29
Sep
2013
Shaolin Sundays
The Five Venoms
Jordan


From the 36th Chamber to the Dragon Gate Inn, from the Crouching Tiger to the Drunken Master, Shaolin Sundays is a biweekly examination of kung fu films in all their various formats, from their heyday to the modern era

One of the most important aspects of kung fu as a genre is mythology. Some films take this literally, using as their heroes real historical figures who mastered the arts they mimic. Others show reverence through the training montages that indicate how arcane and obscure the process of becoming a master can be. Yet the most immediately potent kung fu films seem to develop a mythology all their own. The Five Venoms (alternately known as The Five Deadly Venoms) fits into this latter category, telling the story of the powerful Poison Clan and its deadly adherents.

Yang Tieh (Chiang Sheng) is a pupil of the Head of the Five Venoms House (Dick Wei), who upon realizing he is close to death dispatches the boy to track down his five older pupils, each a master of a different fighting style, to ensure that they are using their skills for good and not evil. The masters of each style (The Centipede, The Snake, The Scorpion, The Lizard, and The Toad) wore masks throughout their training, and their identities are unknown, to their teacher and often to each other. If all of this sounds a tad familiar, its because Quentin Tarantino lifted much from the film in the creation of his Deadly Viper Assassination Squad for Kill Bill. Yang heads out into the world as a naïve and bumbling proto-hero, on a quest he barely seems to understand.

What happens from there is, in a word, bonkers. Its little surprise that The Five Venoms has become a cult sensation in the decades since its 1978 release, as in addition to plenty of pretty excellent kung fu, the film has some of the oddest rhythms and strangest choices I’ve seen in a while. In its early stretches, Yang is a bit of a fish out of water, virtually stumbling across one of the masters and tumbling into a plot that involves all of them. This plot, by the way, focuses on the quest to capture hidden treasure from an associate of the Poison Clan. Soon, the film shifts gears and becomes a court procedural after that associate is murdered and the local police focus on two of the masters as suspects.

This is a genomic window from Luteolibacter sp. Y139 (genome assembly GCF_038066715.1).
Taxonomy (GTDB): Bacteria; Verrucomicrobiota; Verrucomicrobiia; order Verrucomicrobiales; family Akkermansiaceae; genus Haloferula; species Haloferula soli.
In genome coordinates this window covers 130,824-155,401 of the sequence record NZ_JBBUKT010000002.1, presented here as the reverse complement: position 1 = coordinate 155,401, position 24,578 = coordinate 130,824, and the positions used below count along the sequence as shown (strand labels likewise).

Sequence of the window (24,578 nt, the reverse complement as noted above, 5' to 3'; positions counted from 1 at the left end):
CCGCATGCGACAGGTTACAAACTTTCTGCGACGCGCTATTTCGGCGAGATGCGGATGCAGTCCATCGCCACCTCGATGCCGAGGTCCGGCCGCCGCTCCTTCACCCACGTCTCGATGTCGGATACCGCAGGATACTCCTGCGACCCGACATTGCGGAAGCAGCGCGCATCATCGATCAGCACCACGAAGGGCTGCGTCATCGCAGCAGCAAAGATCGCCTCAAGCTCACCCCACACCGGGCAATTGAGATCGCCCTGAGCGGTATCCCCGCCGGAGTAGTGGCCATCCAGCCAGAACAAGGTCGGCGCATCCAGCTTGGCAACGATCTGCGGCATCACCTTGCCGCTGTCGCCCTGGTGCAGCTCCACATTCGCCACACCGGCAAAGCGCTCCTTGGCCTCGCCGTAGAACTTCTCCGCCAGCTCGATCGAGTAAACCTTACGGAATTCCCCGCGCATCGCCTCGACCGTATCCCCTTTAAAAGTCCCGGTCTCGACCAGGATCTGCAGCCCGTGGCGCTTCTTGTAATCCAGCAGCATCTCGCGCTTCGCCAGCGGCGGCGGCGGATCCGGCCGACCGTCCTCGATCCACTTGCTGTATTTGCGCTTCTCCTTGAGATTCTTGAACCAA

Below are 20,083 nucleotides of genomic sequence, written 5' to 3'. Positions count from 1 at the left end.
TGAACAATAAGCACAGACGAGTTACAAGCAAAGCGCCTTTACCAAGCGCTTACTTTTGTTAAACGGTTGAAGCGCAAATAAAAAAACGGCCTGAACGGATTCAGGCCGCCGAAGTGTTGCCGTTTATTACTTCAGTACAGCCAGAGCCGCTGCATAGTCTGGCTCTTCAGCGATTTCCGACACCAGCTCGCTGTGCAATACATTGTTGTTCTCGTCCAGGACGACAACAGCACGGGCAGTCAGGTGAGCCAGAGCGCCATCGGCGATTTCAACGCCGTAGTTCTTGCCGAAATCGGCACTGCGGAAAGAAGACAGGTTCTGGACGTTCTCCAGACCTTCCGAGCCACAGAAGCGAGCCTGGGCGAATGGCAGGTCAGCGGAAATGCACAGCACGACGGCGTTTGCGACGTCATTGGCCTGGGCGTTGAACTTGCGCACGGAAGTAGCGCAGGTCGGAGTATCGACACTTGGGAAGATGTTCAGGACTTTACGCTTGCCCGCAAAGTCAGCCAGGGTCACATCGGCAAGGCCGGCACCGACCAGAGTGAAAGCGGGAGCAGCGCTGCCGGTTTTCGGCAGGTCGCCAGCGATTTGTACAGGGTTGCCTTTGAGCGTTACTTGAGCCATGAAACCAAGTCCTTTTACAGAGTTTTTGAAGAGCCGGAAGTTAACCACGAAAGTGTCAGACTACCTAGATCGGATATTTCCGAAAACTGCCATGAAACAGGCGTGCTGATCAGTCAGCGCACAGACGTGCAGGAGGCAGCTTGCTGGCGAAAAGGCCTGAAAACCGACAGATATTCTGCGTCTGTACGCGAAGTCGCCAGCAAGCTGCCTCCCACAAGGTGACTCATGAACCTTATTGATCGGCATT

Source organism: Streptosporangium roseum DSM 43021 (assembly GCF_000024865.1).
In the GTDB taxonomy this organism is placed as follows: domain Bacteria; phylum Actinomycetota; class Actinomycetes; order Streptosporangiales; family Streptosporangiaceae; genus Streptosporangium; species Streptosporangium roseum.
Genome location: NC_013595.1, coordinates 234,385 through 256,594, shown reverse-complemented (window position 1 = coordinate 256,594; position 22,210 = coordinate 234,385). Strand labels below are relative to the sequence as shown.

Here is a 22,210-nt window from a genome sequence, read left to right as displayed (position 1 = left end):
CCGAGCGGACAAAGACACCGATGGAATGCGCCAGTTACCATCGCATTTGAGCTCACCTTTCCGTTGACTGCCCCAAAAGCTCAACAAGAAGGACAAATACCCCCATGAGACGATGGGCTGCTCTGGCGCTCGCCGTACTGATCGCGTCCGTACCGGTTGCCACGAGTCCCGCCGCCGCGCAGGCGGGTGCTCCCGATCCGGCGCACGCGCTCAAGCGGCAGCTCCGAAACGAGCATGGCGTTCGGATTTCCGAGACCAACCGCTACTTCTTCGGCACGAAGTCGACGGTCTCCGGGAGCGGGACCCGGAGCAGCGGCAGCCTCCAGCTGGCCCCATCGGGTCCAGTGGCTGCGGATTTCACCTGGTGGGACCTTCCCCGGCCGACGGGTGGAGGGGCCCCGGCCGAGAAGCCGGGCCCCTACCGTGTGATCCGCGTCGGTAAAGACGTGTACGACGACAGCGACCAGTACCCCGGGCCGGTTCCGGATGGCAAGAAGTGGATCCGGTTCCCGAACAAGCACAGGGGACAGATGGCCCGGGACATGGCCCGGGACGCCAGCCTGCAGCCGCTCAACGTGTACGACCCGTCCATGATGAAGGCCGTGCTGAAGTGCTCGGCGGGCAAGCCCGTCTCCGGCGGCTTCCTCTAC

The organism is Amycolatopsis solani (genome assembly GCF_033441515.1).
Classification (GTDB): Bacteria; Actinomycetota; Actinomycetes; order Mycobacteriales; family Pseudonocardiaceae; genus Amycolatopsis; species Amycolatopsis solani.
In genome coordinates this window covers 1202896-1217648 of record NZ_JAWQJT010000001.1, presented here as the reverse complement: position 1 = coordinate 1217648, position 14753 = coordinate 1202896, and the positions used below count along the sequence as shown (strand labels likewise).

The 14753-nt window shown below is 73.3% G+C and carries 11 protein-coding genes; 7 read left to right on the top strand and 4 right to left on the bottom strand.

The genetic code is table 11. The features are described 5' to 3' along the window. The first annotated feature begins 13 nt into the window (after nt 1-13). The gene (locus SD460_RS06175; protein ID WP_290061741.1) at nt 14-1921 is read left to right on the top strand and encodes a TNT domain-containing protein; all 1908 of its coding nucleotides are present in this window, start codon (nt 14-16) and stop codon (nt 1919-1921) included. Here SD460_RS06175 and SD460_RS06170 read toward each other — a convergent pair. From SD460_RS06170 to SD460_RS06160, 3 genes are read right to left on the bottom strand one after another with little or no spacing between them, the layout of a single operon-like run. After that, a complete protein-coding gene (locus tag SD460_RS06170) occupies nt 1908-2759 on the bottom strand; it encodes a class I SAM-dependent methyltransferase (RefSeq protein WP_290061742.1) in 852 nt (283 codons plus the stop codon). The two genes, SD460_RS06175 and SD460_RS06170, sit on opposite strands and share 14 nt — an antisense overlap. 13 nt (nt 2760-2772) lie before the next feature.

This courtroom drama (though calling it that is a tad disingenuous, seeing as there are still a lot of punches being thrown throughout) takes up the bulk of the film’s runtime, and delves into some of the gruesome lengths the justice system is willing to go to in order to extract a confession. There’s a long torture scene that becomes a dark mirror to the inventive training sequences kung fu films often feature, and while the fake blood makes this slightly more palatable, it is still a stomach churning sequence.

We then shift, once more, to the team-up the film’s opening foretold. Yang was warned he would need one of the masters by his side to triumph, and while it would ruin some of the fun to reveal which he ends up with (or who each master is), the team up is a blast. Sure, it makes no sense that a novice alone could not beat any of the masters, but that with just one by his side he can suddenly stand against the others, but The Five Venoms isn’t a movie that trades in logic or realism to any degree. Its loose, elliptical relationship with narrative and odd turns are a large part of its charm; though its played fairly straight forward, there’s a sense of whimsy that makes it much easier to accept its shifts in narrative and ultimate lack of cohesion.

The Five Venoms is perhaps at its best when its laying out the mythology behind the Poison Clan. Each master has near-mystical skills and abilities, and while the film doesn’t linger on explaining them any longer than it has to, they each form the piece of a larger puzzle. Like every film we have seen so far in this feature, The Five Venoms isn’t much interested in coloring outside the lines or shading in its characters any more than it has to. The story begins with the quest being laid out, and ends instantly once it is concluded. Along the way we get to know some mystical kung fu techniques that add dimensions to every fight sequence, and we watch as the film diverts itself for long stretches with some very strange predilections. There’s virtually zero weight to this film, but like popcorn at the theater, it gets the job done as a fun, flavorful diversion.

Coming up on Shaolin Sundays:

10/13: The Big Boss

10/27: Flag of Iron

11/10: Drunken Master

11/24: One-Armed Boxer
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